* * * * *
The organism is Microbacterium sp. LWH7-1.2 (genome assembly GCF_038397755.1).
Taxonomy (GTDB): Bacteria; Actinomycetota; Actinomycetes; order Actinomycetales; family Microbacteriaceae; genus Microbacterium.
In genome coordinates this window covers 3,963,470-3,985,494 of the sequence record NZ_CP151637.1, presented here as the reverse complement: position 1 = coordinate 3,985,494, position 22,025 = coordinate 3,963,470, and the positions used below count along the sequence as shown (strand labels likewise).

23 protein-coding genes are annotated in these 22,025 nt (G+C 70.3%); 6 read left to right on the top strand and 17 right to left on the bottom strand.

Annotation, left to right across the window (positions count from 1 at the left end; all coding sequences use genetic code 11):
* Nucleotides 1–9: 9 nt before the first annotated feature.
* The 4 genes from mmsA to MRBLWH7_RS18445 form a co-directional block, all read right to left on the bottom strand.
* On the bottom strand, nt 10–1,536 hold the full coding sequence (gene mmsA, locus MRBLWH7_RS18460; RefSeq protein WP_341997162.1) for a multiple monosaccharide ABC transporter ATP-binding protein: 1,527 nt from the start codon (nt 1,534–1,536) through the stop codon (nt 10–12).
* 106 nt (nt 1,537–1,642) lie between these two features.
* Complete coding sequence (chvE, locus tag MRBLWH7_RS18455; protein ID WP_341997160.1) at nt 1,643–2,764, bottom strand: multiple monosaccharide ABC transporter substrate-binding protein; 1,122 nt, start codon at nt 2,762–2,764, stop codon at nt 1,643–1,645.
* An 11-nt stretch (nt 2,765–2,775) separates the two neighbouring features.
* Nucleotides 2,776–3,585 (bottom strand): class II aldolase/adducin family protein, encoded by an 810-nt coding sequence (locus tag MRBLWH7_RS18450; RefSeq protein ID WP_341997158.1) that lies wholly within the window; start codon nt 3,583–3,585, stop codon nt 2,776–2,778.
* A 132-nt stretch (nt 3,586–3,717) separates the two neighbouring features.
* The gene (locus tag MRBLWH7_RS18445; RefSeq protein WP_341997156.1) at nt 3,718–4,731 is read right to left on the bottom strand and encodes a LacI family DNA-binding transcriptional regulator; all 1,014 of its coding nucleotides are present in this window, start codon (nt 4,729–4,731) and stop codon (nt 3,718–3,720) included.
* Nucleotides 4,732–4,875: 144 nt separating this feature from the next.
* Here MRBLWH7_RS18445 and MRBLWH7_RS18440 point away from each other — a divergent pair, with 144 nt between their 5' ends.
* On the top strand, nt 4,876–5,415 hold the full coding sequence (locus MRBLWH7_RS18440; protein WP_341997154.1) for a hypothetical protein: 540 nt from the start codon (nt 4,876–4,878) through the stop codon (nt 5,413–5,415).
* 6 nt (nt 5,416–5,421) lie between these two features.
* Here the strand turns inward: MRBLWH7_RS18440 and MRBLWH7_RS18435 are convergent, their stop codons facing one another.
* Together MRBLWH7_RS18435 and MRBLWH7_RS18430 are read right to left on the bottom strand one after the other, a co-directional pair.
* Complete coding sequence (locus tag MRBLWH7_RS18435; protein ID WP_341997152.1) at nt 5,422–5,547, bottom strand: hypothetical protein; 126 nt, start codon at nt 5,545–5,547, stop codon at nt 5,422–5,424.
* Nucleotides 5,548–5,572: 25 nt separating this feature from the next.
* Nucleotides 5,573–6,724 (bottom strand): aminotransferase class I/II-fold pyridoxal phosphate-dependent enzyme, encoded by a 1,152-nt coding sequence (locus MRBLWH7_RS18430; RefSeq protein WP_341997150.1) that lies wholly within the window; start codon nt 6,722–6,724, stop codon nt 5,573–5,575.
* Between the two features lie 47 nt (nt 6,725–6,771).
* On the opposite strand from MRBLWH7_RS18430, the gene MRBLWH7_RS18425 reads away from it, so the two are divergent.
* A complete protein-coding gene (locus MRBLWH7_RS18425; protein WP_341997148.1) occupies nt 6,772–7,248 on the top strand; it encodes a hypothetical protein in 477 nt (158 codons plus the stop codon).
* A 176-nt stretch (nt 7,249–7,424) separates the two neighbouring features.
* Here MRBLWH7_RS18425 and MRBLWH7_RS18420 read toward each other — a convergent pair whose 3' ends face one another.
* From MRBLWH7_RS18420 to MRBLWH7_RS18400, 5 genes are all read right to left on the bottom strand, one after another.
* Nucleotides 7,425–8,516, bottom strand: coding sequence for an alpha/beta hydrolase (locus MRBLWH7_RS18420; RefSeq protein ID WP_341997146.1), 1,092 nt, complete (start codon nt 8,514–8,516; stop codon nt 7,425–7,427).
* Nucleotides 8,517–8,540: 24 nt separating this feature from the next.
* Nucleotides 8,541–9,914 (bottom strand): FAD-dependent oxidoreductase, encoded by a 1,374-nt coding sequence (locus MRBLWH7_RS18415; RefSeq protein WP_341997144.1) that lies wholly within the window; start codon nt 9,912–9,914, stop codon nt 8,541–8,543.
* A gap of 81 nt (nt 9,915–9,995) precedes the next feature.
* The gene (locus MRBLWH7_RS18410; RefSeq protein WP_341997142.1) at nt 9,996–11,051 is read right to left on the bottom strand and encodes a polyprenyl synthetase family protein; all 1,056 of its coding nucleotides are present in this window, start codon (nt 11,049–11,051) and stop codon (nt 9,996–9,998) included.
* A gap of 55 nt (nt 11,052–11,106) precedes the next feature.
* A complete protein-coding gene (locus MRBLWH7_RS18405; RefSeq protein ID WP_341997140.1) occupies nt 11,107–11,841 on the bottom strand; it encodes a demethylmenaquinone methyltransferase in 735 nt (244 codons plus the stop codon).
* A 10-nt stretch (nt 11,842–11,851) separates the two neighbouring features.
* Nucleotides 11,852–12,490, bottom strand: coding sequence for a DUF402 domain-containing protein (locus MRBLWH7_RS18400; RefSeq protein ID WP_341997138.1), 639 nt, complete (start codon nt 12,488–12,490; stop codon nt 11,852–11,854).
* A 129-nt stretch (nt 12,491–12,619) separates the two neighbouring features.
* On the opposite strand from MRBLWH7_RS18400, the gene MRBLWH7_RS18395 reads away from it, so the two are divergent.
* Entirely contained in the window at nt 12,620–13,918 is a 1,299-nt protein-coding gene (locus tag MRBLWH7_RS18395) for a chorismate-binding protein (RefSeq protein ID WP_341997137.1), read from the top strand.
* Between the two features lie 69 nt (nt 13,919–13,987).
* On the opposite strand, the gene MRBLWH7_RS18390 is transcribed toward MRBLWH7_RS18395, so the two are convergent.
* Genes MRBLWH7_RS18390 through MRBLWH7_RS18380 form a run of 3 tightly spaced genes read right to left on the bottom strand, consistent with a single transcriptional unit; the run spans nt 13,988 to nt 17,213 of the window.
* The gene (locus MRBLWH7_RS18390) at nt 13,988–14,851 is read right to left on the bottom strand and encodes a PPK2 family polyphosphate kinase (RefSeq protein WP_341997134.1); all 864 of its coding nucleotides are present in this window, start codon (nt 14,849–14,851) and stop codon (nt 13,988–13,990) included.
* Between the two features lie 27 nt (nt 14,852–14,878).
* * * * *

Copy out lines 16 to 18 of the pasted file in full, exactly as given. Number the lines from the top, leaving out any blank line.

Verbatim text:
* Here MRBLWH7_RS18445 and MRBLWH7_RS18440 point away from each other — a divergent pair, with 144 nt between their 5' ends.
* On the top strand, nt 4,876–5,415 hold the full coding sequence (locus MRBLWH7_RS18440; protein WP_341997154.1) for a hypothetical protein: 540 nt from the start codon (nt 4,876–4,878) through the stop codon (nt 5,413–5,415).
* 6 nt (nt 5,416–5,421) lie between these two features.